G20 communiqué: Point by point analysis


Richard Moore

Under the G20 agreement, funding for the IMF will be increased by $500 billion to $750 billion. Japan agreed to provide $100 billion of the extra funding, the European Union $100 billion and China about $40 billion.

Interesting how China is participating, yet holding back, given that they could contributed a whole lot more. Strengthening the IMF, in this and other ways, is the lead-up toward a global central bank. China is playing its cards close to its chest, and it has lots of aces.

An unprecedented crackdown on pay and bonuses for bankers was agreed by world leaders.

Trivial slop to the masses. Obviously there are numerous ways around such restrictions. That’s what accountants are for.

At the behest of the world leaders, the IMF will increase the amount each country has in so-called Special Drawing Rights (SDR) by $250bn. … This is effectively global quantitative easing – comparable to the unprecedented measures the Bank of England carried out last month when it committed to pumping £75bn into the British economy. This is a form of printing money.

With the IMF providing credit out of thin air, it is already beginning to exercise the prerogatives of a global central bank.

Fiscal Stimulus – This was supposed to be the big centre-piece of the G20 summit – a global agreement on how much countries around the world would spend on measures to support their economies and fight unemployment. However, the French and German governments ruled out an explicit commitment. All leaders could agree to announce was how much had already been pledged – $5 trillion.

Obama’s stimulus package is woefully inadequate to enable any kind of recovery. For European leaders to reject that as ‘excessive’ indicates that the people of Europe are in for some serious austerity.

The G20 communique proclaimed: “The era of banking secrecy is over”. Gordon Brown said that it was “the beginning of the end” for widespread tax avoidance. However, it is yet to be seen what sanctions will be deployed against the tax havens despite lobbying from the French Government.

The strengthened international regulatory agencies will have increased access to banking information, but that has nothing to do with responsible public oversight. It’s just that much more insider information and control for the elites.

Protectionism – The G20 member countries committed to a 12-month freeze on introducing any new trade barriers. In other words, they will not increase tariffs or quotas on goods imported from overseas. If followed to the letter, this would be a significant move. It was an increase in protectionism during the 1930s that lengthened and deepened the Great Depression, and ultimately fed the forces that caused the Second World War. However, there is scepticism that this commitment will be met. A similar promise was made last November; since then the World Bank has found that 17 member countries raised trade barriers.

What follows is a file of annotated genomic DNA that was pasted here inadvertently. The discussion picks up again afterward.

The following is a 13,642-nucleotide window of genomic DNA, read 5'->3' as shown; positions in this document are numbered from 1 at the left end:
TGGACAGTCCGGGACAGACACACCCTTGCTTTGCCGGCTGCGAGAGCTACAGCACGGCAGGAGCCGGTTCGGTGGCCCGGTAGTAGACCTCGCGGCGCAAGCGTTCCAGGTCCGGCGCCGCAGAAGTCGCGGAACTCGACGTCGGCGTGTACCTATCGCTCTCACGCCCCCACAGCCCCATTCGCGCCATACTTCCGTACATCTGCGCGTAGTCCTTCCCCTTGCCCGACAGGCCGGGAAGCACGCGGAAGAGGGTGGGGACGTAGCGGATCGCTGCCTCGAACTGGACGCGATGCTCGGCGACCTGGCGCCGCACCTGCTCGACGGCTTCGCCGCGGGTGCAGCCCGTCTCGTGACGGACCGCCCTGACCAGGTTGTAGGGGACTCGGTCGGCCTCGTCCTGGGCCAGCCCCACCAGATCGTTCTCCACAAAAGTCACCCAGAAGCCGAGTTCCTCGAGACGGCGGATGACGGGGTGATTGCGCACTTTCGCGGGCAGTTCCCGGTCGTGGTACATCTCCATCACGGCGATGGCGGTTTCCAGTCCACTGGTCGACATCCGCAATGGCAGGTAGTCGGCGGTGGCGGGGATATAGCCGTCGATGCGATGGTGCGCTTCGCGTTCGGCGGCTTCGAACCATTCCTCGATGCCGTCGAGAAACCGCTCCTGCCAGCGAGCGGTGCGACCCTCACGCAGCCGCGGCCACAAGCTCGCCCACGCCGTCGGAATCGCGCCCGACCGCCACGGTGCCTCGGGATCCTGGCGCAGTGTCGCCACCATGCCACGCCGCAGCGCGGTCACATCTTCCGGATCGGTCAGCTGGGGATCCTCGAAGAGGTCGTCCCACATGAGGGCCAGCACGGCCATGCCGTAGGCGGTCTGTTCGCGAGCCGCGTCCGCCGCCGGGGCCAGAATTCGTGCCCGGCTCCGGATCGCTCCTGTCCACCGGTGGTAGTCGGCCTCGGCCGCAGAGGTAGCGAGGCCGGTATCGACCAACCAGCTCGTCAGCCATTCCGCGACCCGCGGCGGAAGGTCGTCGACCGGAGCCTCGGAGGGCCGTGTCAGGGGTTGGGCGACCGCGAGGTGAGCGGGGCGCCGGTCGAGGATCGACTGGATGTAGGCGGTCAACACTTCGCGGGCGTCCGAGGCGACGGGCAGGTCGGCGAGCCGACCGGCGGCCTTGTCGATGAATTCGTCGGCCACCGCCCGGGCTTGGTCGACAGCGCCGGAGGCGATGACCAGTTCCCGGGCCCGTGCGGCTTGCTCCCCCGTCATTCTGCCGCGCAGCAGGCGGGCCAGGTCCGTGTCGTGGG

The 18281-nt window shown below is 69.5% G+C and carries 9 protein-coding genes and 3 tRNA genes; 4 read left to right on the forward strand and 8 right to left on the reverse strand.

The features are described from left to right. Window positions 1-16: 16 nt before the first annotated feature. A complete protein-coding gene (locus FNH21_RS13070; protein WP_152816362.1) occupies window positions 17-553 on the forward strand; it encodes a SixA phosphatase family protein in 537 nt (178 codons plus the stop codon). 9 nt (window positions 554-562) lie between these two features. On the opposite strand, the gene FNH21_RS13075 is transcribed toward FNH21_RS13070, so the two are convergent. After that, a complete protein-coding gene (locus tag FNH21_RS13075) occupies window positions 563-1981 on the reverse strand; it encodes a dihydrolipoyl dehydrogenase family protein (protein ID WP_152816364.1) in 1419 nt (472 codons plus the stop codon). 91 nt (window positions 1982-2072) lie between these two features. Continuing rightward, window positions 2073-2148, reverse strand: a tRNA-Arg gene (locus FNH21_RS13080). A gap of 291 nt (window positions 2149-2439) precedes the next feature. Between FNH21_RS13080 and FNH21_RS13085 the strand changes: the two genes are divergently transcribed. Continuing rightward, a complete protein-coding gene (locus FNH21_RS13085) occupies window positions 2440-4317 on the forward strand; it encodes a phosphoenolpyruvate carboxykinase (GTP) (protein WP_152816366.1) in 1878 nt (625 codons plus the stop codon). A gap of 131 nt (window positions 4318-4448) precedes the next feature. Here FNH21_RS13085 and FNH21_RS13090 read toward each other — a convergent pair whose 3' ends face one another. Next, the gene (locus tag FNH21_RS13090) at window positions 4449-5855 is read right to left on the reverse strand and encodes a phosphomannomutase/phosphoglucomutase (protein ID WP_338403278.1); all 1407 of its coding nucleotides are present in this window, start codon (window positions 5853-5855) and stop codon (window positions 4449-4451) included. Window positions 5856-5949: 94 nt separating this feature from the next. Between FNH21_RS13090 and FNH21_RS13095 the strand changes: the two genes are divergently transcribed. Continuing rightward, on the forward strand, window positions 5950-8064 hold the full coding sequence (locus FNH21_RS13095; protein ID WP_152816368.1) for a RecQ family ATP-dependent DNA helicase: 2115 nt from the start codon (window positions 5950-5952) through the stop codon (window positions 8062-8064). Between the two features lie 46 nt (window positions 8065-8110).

‘Protectionism’, ie a nation looking after its own interests, has them shaking in their boots.

The summit agreed to turn the existing Financial Stability Forum (an international group of regulators) into a more pro-active global banking watchdog. It will be renamed the Financial Stability Board and its membership will be broadened to developing nations including China, Brazil and India. Its job will be to monitor whether banks and financial houses are taking excessive risks, and to tell their national regulators to police them more stringently. 

Thus the non Anglo-Saxon players are being coaxed into the game. I hope they understand that the house always wins.

Global leaders agreed to provide $250 billion in new trade credit guarantees. The guarantees – to be offered by the World Bank and other international institutions – should allow exporters to obtain credit once again.

Once again we see funds being channeled through the IMF & World Bank, which despite broader participation are still under the control of the Anglo-Saxon elite. The handwriting on the wall is clear, re/ the installation of a global central bank.


G20 communiqué: Point by point analysis

Gordon Brown hailed the G20 agreement as an “historic” moment which would help lift the world out of recession earlier than predicted.

Hundreds of billions of dollars in extra money was pledged along with a new clampdown on the worst excesses of the financial system.
Months of tense diplomatic negotiations resulted in the nine page communiqué issued on Thursday evening. These are the main points of the agreement: